“Developing the Engineering Ambassadors Network into the group that it is now is a contribution to the community that I am most proud of. I also hope that some of the K-12 students we work with will choose to pursue engineering and see it as a career that is attainable to them regardless of their ethnicity, gender or current experience.”
Major: Civil engineering
Hometown: Monticello, Iowa
Clubs and activities: I am one of two student directors for the Engineering Ambassadors Network, a group of engineering students on campus. Our group creates and presents TED-style presentations to K-12 audiences and engages students with a related activity. We focus on fun aspects of engineering like electricity, boats and structures so that every student we interact with has the opportunity to know what engineering really is. We also provide professional development to our ambassadors by hosting workshops, bringing in speakers, and practicing presentation skills.
I am also a member of the AISC Steel Bridge Club. This year, I have taken the role of design chair and with the help of the entire design team, modeled and analyzed a bridge for our competition. The 24-foot bridge is made entirely from steel and is fabricated by students in our club. We compete in categories such as construction time, deflection, and weight. Outside of clubs, I attend St. Thomas Acquinas church and accompany a group of college women in their Catholic faith.
Valuable hands-on learning experiences: The Engineering Ambassadors Network and AISC Steel Bridge Club have helped me to develop strong leadership skills. These groups have allowed me to step beyond my comfort zone into situations I’ve never been in with the team to achieve the goals we set.
As a student director of Engineering Ambassadors Network, I have also had the opportunity to present and talk to a variety of people, from second graders to faculty at Iowa State. I am improving my ability to lead based on the goal of the group. For a second grader working on an activity such as a building a boat from tin foil, they need more space to be creative and execute multiple iterations as they are creating their project, so I base my interaction from this. In Steel Bridge meetings, when I am working with the design team, I need to have an in-depth understanding of basic structural concepts to help younger members understand topics they may not have learned in class yet. Working in teams has pushed me to strengthen my leadership skills by observing other strong leaders.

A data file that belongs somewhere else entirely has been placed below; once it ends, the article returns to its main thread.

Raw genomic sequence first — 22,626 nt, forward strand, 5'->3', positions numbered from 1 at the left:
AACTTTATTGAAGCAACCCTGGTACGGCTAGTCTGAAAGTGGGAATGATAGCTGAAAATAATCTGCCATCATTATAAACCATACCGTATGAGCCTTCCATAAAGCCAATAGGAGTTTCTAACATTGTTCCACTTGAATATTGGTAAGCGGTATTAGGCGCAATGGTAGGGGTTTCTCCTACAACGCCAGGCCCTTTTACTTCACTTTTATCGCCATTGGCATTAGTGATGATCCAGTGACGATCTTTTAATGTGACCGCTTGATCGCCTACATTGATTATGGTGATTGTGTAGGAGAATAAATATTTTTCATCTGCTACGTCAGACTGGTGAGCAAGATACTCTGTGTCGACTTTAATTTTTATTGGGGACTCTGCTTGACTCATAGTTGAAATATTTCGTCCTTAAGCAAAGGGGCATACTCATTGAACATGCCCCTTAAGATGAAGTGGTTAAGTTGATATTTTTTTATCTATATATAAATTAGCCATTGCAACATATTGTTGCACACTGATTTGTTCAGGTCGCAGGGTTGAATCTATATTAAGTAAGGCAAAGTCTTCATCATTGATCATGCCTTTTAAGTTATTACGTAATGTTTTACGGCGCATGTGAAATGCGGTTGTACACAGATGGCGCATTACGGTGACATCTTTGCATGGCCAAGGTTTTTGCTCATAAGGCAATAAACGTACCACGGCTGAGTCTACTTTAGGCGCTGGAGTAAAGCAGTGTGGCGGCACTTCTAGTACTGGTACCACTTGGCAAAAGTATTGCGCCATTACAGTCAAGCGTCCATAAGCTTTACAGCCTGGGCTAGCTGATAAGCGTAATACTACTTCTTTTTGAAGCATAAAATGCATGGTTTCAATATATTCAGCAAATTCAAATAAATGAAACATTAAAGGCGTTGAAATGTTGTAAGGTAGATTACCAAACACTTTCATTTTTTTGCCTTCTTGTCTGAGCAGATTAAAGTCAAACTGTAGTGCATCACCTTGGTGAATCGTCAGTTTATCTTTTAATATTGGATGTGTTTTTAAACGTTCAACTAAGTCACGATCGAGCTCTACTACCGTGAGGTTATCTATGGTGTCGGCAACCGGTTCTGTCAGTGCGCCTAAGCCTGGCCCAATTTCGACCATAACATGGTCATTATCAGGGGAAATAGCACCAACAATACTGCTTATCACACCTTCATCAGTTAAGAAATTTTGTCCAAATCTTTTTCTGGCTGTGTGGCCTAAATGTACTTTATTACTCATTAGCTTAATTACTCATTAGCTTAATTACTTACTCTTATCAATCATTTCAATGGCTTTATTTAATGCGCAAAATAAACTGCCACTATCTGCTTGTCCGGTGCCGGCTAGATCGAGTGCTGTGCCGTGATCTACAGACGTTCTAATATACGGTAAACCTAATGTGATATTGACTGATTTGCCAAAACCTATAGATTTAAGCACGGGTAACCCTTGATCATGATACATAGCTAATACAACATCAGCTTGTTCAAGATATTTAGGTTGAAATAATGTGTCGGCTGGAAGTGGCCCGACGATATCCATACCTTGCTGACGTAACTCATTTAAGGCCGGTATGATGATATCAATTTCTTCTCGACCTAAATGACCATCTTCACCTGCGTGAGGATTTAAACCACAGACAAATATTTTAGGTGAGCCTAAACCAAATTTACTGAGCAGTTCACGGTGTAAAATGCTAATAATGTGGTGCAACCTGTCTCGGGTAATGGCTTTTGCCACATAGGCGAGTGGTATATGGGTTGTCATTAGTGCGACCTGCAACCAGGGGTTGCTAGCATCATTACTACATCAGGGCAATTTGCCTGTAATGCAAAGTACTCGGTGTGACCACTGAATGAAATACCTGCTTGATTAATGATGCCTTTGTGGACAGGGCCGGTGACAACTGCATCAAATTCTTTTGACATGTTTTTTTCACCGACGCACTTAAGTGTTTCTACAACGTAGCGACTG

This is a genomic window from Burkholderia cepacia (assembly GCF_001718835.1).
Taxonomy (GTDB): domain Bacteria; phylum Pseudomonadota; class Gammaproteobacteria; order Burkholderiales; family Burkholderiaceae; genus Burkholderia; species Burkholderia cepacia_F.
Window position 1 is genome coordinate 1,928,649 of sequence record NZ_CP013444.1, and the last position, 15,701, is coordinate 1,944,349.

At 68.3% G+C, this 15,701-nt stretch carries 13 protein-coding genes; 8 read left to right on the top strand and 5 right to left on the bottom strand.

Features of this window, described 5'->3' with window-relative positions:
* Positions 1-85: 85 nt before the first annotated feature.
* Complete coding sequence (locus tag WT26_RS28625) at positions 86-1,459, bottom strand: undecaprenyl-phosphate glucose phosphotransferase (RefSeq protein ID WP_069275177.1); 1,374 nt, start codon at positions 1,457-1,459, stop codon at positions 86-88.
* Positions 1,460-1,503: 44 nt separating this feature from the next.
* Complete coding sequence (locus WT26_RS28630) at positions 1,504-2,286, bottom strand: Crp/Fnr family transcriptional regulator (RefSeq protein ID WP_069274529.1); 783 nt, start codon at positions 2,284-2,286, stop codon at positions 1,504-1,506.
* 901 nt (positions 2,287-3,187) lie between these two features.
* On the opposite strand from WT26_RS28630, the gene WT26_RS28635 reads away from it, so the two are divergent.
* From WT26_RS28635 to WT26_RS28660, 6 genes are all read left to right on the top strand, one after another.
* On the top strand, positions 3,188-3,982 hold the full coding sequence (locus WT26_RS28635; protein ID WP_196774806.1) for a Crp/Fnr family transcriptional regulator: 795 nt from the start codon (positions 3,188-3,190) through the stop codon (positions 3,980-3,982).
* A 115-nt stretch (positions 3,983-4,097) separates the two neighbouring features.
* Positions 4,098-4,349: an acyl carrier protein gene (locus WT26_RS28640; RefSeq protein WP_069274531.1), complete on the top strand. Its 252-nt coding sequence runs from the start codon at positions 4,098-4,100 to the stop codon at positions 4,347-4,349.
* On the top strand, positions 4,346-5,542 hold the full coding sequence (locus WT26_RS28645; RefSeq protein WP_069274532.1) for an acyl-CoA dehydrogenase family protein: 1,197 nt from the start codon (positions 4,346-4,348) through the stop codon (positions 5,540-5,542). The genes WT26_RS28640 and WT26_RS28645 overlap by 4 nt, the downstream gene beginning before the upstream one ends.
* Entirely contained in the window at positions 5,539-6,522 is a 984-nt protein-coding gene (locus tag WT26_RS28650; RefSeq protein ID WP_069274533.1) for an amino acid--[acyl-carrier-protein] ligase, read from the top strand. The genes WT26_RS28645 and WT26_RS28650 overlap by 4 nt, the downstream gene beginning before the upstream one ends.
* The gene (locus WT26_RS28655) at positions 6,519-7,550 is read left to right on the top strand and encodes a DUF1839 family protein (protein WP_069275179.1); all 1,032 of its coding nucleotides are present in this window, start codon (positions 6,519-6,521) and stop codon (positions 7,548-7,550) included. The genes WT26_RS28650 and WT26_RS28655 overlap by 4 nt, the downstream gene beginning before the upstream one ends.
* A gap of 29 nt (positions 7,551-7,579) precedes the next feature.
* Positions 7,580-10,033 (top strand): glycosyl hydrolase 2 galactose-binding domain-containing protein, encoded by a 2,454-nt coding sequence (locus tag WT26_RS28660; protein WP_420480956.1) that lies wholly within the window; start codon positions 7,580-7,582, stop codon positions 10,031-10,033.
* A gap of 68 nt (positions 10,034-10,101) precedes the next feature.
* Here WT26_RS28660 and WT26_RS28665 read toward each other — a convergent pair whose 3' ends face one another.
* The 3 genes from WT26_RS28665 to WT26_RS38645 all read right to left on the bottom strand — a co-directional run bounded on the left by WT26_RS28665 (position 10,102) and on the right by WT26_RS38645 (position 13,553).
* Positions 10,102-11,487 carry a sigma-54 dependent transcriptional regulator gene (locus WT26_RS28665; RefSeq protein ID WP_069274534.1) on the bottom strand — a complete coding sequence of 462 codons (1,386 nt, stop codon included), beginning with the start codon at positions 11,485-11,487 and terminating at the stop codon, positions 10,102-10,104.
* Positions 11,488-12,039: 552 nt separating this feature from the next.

Contributions to the Cyclone Engineering community: Developing the Engineering Ambassadors Network into the group that it is now is a contribution to the community that I am most proud of. At our meetings and on school visits, I am able to see the relationships that have been built and the learning that occurred by both our ambassadors and the students we visit. The group includes multiple disciplines of engineering so it is fun to interact with students from all across the college. I’ve learned a lot about the work of mechanical and aerospace engineers and spent lots of time sharing with those friends about civil engineering.
I hope that as the group continues to grow, more students are able to build lasting friendships with students outside their engineering discipline. I also hope that some of the K-12 students will choose to pursue engineering and see it as a career that is attainable to them regardless of their ethnicity, gender or current experience. Of course, a leader is nothing without a group to lead – and both groups I am involved in have great members who contribute to these accomplishments.
Making my mark on the world: I’ve had great advisors and professors at Iowa State who helped me achieve my own specific goals, and I hope that I can be the same type of person for younger engineers. As an engineer, I may never work on the biggest, most complex projects, but being a reliable, knowledgeable and friendly employee or peer is the way I would like to be remembered.
Engineering like a Cyclone Engineer: Everyone loves Iowa State and they love it more when you’re an engineer from Iowa State. In just a few days I will become a Cyclone Engineer as I graduate with my undergraduate degree in civil engineering and start work as an entry level structural engineer. My path was easily personalized with the clubs and classes that I was most interested in. These activities set me apart and have given me the opportunity to develop skills I’ll need in the workplace.